Students in the Promise program can now get two years of free college at any California community college, according to Dean of Student Services William Marmolejo.
Assembly Bill -2, enacted on Sept. 13, expanded the current, one-year California College Promise program created by Assembly Bill 19 into a second year. The program pays for tuition and mandatory fees for two fall semesters, two spring semesters and a summer term.
“It’s not just the free tuition,” Marmolejo said. “They get a lot more. We’re providing a structure for them to be successful.”
Students enrolled in the Promise program receive a peer mentor and a free Google Chromebook. They can also apply for the Mayor’s Young Ambassador Program, a free international travel program open only to Promise students.
Students in the Promise program also receive a $300 voucher every year they are in the program for up to two years. The voucher can pay for transportation costs, food or textbooks.
“We’ve always hoped it would be a two-year program,” Marmolejo said. “We were constantly trying to raise money to extend the benefit into the second year.”
Pierce has the highest number of Promise students among all schools in the Los Angeles California Community College District. Promise students have a nearly 80% retention rate, according to Marmolejo.
“At Pierce, we really try to support them from day one all the way until graduation,” Marmolejo said. “That distinguishes us from other Promise programs.”
The First-Year Experience (FYE) Counseling Center has increased the amount of summer transition programs offered to accommodate the number of students interested in the Promise program, according to Student Services Assistant Tatevik Melkumyam.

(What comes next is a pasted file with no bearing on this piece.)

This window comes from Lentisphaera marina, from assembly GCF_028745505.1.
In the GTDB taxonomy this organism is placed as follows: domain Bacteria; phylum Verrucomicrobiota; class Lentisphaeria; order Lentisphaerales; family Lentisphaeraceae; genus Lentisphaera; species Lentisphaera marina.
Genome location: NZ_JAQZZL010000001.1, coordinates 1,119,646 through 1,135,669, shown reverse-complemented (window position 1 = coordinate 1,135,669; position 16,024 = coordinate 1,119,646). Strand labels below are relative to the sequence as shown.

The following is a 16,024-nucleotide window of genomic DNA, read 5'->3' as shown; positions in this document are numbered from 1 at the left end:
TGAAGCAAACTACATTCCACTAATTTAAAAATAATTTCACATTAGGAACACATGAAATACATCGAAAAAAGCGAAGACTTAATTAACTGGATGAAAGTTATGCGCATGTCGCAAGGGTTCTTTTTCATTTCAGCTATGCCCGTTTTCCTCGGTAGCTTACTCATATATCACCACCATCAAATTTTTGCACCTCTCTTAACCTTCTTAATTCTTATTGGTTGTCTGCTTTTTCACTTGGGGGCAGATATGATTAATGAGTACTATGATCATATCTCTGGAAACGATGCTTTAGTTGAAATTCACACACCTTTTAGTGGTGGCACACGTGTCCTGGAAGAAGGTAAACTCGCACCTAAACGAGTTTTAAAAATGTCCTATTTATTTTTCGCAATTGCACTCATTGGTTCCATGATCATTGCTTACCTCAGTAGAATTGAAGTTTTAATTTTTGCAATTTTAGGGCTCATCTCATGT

“Knowing that they have two years free definitely gives them peace of mind,” Melkumyam said.
The benefits of the Promise program outside of the free tuition have helped students achieve academic success, according to Melkumyam.
“They feel more motivated that they’re getting support and can do better in their classes,” Melkumyam said.
Pierce’s outreach team works directly with high school guidance counselors to inform students about the Promise program. Career Guidance Counseling Assistant Kristen Acosta said that students and their families feel grateful to have the Promise program.
“This opportunity is a way to support them in a way they didn’t think they had before,” Acosta said.
Currently, there is no limit for the number of students accepted into the Promise program. Marmolejo hopes the program incentivizes students to be successful.
“We’re really proud of what we’re doing,” Marmolejo said. “We try to be forward-thinking to help our students as much as possible.”
To qualify for the Promise program, students must be graduates from a Calif. high school, complete the Pierce application and the FAFSA, attend a summer transition program, and enroll as full-time students. Summer programs include Summer Bridge, a six-week program, #PierceSuccess, a four-day program, and GO Days, one-day workshop events.
To maintain good standing and qualify for their second year of Promise, students must maintain a 2.0 GPA and full-time status. Promise students are also obligated to attend one campus engagement event per semester. These are any Pierce-sponsored events outside of the classroom, including sports games and Transfer Center workshops.
“The more engaged a student is with the campus, the greater their chances of success,” Marmolejo said.